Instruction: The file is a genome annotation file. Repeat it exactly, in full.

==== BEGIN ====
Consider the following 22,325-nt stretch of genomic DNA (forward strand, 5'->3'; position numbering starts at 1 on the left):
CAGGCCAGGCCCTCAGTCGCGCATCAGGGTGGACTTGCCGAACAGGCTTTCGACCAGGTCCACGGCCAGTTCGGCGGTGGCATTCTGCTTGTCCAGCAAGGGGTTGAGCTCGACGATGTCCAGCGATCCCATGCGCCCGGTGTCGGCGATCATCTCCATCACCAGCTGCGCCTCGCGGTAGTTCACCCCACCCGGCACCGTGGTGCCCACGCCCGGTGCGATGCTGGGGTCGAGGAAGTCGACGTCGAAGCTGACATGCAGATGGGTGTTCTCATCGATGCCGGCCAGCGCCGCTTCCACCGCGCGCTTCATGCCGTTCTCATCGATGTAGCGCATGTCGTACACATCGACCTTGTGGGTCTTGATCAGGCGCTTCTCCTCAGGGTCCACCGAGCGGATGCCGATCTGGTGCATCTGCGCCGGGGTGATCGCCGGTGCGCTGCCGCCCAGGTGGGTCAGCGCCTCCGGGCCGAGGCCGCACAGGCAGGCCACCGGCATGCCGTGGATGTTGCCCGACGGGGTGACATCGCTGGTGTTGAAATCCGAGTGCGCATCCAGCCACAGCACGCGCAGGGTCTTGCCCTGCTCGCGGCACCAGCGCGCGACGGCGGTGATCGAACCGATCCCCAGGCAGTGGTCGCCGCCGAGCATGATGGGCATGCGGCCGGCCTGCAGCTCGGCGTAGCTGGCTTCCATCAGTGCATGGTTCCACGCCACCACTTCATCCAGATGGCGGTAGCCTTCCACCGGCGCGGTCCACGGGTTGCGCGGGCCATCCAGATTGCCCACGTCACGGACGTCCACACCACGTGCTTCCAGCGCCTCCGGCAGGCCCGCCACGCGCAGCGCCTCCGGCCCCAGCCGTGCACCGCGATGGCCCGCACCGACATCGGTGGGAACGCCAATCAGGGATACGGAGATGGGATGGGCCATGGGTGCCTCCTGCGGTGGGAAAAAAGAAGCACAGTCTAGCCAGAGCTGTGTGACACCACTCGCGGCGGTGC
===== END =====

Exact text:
Consider the following 22,325-nt stretch of genomic DNA (forward strand, 5'->3'; position numbering starts at 1 on the left):
CAGGCCAGGCCCTCAGTCGCGCATCAGGGTGGACTTGCCGAACAGGCTTTCGACCAGGTCCACGGCCAGTTCGGCGGTGGCATTCTGCTTGTCCAGCAAGGGGTTGAGCTCGACGATGTCCAGCGATCCCATGCGCCCGGTGTCGGCGATCATCTCCATCACCAGCTGCGCCTCGCGGTAGTTCACCCCACCCGGCACCGTGGTGCCCACGCCCGGTGCGATGCTGGGGTCGAGGAAGTCGACGTCGAAGCTGACATGCAGATGGGTGTTCTCATCGATGCCGGCCAGCGCCGCTTCCACCGCGCGCTTCATGCCGTTCTCATCGATGTAGCGCATGTCGTACACATCGACCTTGTGGGTCTTGATCAGGCGCTTCTCCTCAGGGTCCACCGAGCGGATGCCGATCTGGTGCATCTGCGCCGGGGTGATCGCCGGTGCGCTGCCGCCCAGGTGGGTCAGCGCCTCCGGGCCGAGGCCGCACAGGCAGGCCACCGGCATGCCGTGGATGTTGCCCGACGGGGTGACATCGCTGGTGTTGAAATCCGAGTGCGCATCCAGCCACAGCACGCGCAGGGTCTTGCCCTGCTCGCGGCACCAGCGCGCGACGGCGGTGATCGAACCGATCCCCAGGCAGTGGTCGCCGCCGAGCATGATGGGCATGCGGCCGGCCTGCAGCTCGGCGTAGCTGGCTTCCATCAGTGCATGGTTCCACGCCACCACTTCATCCAGATGGCGGTAGCCTTCCACCGGCGCGGTCCACGGGTTGCGCGGGCCATCCAGATTGCCCACGTCACGGACGTCCACACCACGTGCTTCCAGCGCCTCCGGCAGGCCCGCCACGCGCAGCGCCTCCGGCCCCAGCCGTGCACCGCGATGGCCCGCACCGACATCGGTGGGAACGCCAATCAGGGATACGGAGATGGGATGGGCCATGGGTGCCTCCTGCGGTGGGAAAAAAGAAGCACAGTCTAGCCAGAGCTGTGTGACACCACTCGCGGCGGTGC